Florent Marot takes ‘green’ snowboarding to a new level. Photo: Nicolas Siegrist
For the purposes of this article, the impact that snowboarders have on the Earth’s environment can be divided into three categories. The first is found at ground level and concerns the actual damage we do when we ride – the dropping of cig butts or litter and the damage we might cause to young trees and bushes as we ride over them etc. Also included in this category are the products we buy and the eco friendliness of them. Did you know you can now get eco snowboards? Thus we’ve got an article on new environmentally friendly snowboard products out there, and what we can do as a group to limit our intrusion on the mountains.
Category two concerns the business impact made at a local level, fed by our custom to the various resorts around the world. In essence ski resorts are a foreign intrusion in the mountains, and the building of lifts and maintenance of pistes is undoubtedly damaging to the mountains and the wildlife. Thus we’ve got a piece on the destruction we don’t see, and the cost our love of riding lifts has on the areas. Again, there are some facts and links for choices we can make to limit such action.
Category three is the big one: global warming. We all know that our CO2 emissions are causing an increase in temperatures around the world, and going snowboarding certainly adds to that cycle. But there are easy alternatives and balancing schemes out there. Did you know that by driving to the Alps the individuals carbon emissions are up to 85 percent more efficient than flying the same distance? Or that the amount of fuel needed to take one person to New Zealand by jumbo jet is roughly the same as that needed to drive a mini around the world 640 times? Thankfully there are some great alternatives out there, and we’ve found some for you in our piece on the carbon debate. There’s also a piece on indoor snow slopes and their fuel efficiency, and a quiz designed for you to find out how green you really are. Just for fun.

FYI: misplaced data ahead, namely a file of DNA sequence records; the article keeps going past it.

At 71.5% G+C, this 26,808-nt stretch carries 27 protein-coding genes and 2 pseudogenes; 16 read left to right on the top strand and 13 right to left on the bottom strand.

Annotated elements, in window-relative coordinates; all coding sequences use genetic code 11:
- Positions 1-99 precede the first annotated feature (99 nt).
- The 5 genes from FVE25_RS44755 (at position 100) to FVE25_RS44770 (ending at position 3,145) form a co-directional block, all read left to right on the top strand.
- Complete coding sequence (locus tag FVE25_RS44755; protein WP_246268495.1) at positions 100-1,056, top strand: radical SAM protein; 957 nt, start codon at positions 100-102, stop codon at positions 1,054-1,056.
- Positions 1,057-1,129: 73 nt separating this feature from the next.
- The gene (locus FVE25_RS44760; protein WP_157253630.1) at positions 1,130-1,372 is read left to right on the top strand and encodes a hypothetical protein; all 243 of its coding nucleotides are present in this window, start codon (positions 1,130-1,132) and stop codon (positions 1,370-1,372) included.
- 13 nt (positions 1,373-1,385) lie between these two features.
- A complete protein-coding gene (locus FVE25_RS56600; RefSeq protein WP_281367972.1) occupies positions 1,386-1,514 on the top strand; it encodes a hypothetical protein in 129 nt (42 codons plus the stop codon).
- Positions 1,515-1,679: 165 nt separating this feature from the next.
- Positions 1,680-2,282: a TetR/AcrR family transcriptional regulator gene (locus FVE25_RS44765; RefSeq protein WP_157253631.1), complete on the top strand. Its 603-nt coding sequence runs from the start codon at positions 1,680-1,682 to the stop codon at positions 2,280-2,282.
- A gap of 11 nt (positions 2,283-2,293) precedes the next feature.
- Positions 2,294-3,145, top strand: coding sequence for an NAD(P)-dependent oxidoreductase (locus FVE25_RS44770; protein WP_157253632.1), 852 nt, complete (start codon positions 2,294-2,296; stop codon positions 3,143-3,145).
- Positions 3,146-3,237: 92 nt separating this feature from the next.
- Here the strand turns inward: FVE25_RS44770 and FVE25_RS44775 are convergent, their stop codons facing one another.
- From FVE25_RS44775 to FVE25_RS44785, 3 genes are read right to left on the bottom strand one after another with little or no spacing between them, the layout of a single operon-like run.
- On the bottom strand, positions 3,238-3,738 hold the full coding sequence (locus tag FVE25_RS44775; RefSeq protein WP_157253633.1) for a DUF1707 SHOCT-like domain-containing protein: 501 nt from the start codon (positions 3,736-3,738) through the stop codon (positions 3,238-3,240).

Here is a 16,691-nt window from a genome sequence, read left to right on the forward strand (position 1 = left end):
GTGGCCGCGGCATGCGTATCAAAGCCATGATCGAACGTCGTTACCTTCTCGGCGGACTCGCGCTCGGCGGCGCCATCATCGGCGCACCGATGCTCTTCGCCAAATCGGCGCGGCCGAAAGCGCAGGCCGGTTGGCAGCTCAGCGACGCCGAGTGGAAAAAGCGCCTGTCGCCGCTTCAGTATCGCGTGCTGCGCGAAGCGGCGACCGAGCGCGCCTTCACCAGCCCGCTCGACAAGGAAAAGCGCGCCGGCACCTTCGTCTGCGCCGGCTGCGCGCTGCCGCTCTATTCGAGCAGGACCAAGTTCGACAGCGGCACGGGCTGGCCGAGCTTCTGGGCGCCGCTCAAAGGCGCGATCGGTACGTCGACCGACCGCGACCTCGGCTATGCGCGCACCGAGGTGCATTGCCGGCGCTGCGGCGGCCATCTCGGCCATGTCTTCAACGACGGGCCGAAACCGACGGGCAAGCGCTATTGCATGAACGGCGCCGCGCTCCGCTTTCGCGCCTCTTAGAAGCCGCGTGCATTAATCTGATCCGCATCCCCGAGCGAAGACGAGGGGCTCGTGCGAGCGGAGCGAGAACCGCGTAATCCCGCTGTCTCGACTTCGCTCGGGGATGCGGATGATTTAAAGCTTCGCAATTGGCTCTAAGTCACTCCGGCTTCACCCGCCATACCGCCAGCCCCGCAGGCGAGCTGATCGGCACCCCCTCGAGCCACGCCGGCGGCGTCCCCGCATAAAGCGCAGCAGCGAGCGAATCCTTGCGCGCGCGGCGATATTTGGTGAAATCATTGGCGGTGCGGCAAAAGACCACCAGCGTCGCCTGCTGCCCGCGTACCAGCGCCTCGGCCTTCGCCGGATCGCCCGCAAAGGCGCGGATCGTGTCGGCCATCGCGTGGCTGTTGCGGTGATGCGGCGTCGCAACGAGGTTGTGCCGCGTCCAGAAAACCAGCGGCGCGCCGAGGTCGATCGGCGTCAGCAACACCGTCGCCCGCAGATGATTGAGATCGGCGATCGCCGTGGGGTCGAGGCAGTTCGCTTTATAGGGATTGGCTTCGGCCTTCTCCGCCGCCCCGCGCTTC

It’s worth noting that while we’re all unquestionably part of the reason the world is getting hotter, the fact that we wish to spend our spare time out on the mountains, enjoying the great outdoors, means we have a slightly selfish reason for getting the equilibrium back. And on reflection, this might not be such a bad thingBUSINESS Riders visiting the Portes du Soleil this season are greeted by signs on the liftsindicating how long it takes for different types of litter to de-compose. Cigarette butts are down as taking up to 100 years, aluminium cans up to 500 years, and glass bottles an incredible 4000 years. The sentiment is obvious – take your litter home with you and leave the mountains as untouched by man as they were when you arrived. The signs also indicate that each ticket kiosk has free pocket ashtrays to give away, suggesting that the resort is doing all it can to be environmentally friendly.
While such schemes are a welcome addition to the alpine ski areas, they are also papering over enormous cracks for which the resorts themselves are responsible. Because when it comes to the business of big ski areas, there is no bigger threat to the local environment than the lift operators themselves.